Hawlemont sees new principal, new programs

Enrollment doubles

  • Principal Samantha Rutz and visitor feed Daisy and her litter of piglets. RECORDER STAFF/DIANE BRONCACCIO

  • Hawlemont Regional School Principal Samantha Rutz feeds Daisy and her brood of piglets, with the help of two young visitors from the school playground. RECORDER STAFF/DIANE BRONCACCIO

Recorder Staff
Published: 7/9/2017 10:25:33 PM

CHARLEMONT — Hawlemont is a school where everyone does farm chores, so it’s no big deal for the school principal, on a summer afternoon, to feed the school’s 19 chickens and five piglets before ending the day.

“The staff take turns, when school’s out,” explains Samantha Rutz, just six days into her new job as principal.

Although her job began July 1, Rutz has been coming to the Hawlemont Regional School for the past two months, working with former Principal Dwayne Kermenski, who took a job in Vermont.

This past year, Rutz taught seventh-grade science at the Mohawk Trail Regional School and won a Franklin County “Science Educator of the Year” award from the state Association of Science Teachers.

At the time of her hiring, Superintendent Michael Buoniconti said, “Her passion for science and project-based learning will no doubt support the continued development and success of the Hawlemont HAY (agricultural) program.”

Rutz comes to Hawlemont at a time when the 3-year-old HAY (Hawlemont, Agriculture and You) curriculum is showing measurable success and growing student enrollment.

In its first year, the HAY program saw a 10 percent enrollment increase; last fall, enrollment grew by 30 more students. This school year, when the children from the closed Heath Elementary School come to Hawlemont, Hawlemont is expected to have about 160 students.

“In the last five years, enrollment will have doubled, from about 80 students,” said Rutz. “It’s still just a small community school,” she said. “We don’t have combined (grade) classes. Each grade is staffed by their own dedicated teacher.”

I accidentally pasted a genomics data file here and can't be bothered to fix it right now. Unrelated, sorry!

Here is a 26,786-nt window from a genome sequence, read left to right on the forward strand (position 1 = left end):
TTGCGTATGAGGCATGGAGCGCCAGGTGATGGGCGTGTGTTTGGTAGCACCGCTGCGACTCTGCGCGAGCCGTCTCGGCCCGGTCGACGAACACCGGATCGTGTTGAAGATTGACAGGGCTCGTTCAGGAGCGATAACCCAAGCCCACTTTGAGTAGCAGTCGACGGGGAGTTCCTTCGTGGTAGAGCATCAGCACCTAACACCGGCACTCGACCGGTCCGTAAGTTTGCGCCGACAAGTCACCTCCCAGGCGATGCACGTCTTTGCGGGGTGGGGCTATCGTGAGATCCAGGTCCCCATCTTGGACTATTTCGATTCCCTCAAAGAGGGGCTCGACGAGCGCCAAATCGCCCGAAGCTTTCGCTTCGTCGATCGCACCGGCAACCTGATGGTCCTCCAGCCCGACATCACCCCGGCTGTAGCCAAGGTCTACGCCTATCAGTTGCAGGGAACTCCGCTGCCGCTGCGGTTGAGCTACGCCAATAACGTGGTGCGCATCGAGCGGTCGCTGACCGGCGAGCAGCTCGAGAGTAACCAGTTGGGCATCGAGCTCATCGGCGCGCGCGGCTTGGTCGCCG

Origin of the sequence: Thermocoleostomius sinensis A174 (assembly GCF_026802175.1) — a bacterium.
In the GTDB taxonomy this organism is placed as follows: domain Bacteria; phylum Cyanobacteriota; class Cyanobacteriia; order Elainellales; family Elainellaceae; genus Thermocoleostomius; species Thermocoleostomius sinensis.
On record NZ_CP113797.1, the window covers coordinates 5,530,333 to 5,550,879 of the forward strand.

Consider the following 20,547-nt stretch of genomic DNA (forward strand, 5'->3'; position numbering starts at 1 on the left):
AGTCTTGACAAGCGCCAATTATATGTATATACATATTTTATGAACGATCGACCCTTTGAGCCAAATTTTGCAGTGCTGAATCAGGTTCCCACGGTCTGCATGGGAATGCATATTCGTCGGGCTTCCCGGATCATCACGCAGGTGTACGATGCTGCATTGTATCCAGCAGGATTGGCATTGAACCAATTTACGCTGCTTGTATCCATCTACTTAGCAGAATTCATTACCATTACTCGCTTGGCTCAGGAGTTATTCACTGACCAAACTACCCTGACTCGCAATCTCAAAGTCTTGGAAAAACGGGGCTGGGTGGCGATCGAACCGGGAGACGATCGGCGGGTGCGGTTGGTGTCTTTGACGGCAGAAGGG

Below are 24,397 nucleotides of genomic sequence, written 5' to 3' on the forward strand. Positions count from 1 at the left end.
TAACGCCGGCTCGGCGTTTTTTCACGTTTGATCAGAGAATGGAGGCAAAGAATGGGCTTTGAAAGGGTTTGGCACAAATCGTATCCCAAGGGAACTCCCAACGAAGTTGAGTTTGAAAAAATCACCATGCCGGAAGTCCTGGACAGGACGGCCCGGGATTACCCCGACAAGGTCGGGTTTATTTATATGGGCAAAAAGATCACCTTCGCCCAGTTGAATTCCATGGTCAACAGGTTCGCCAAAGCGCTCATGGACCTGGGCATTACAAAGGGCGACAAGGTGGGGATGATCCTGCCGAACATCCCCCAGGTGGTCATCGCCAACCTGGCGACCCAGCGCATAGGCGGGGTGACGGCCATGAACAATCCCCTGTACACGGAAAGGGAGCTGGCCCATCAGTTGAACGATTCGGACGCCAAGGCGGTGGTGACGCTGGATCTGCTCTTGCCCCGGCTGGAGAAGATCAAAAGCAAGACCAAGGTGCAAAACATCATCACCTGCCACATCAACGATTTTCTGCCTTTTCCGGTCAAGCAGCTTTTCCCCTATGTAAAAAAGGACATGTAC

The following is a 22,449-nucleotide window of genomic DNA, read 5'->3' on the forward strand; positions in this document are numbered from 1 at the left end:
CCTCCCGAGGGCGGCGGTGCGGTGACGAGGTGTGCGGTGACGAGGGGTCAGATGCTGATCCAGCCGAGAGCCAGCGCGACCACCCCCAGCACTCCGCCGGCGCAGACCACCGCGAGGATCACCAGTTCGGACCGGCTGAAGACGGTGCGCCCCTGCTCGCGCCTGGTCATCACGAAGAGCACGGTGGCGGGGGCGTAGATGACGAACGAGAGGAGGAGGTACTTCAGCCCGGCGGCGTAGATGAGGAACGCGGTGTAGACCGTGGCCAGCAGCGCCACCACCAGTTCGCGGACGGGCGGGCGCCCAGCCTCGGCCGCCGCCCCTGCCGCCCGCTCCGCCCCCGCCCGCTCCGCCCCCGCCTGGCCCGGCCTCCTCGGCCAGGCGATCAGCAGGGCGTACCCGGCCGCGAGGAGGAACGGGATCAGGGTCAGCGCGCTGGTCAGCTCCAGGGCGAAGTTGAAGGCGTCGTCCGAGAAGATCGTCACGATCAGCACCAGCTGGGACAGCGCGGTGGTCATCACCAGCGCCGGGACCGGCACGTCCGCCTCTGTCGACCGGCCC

“We’re running off of a ‘whole child’ educational, experiential philosophy. We really want to build the children’s connection to nature and their love of coming to school, of being a part of the school.”

The school now has a barn, a greenhouse, gardens and an outdoor classroom that is used year-round.

Still to come

And there are plans for more innovations to come. These include:

A summer camp program for Hawlemont students, starting July 14. This is a five-week pilot project for Hawlemont students only, on Mondays, from 9 a.m. to 2 p.m. Each day, students will have two workshops on such topics as gardening, beekeeping, cooking, arts and crafts.

Community lunches. Once a month, residents will be invited to have lunch with the students.

Another plan is to have “around-the-world” cooking, to explore foods from other nations, possibly in connection to books that students are reading.

Pottery. Next year, the school would like to build an outdoor kiln, so that the school can start pottery classes, led by art teacher Kylee Bourassa.

Drama. Jonathan Diamond, who directs the Hilltown Youth Summer Theatre Workshop and has directed plays for the Mohawk and Heath schools, will be starting a drama program at Hawlemont.

“The school is constantly growing and evolving,” said Rutz.

When asked if having an agriculture-based curriculum has made a difference academically, Rutz said “We’ve seen huge improvements, not only in test scores but in a reduction of behavioral problems.”

“The kids are more focused, more connected to the classroom,” she said. “They seem happier, and more engaged. It also brings the community in,” she said. Many local farmers are lending the school animals for the children to feed and care for during the school year. Local farmers, cheesemakers, and others are also teaching skills to the children through the 4-H Club after-school programs.

Also, educators from eastern Massachusetts and elsewhere have been visiting and touring the school, to see if they can adopt some of Hawlemont’s programs for other schools.

When asked how Hawlemont has planned for taking in students from the Heath Elementary School, Rutz said a lot of preparation has been made for this school transition.

She said students from Heath and Hawlemont had outings together this spring, and that some of the Hawlemont teachers have been meeting with Heath families.

She said Heath special education teacher Valerie Lively will be joining Hawlemont’s teaching team.

Also, Rutz hopes to meet some of the Heath School families this summer at the Heath Fair. Rutz said she has volunteered to work at a booth and will have information there about the HAY program.


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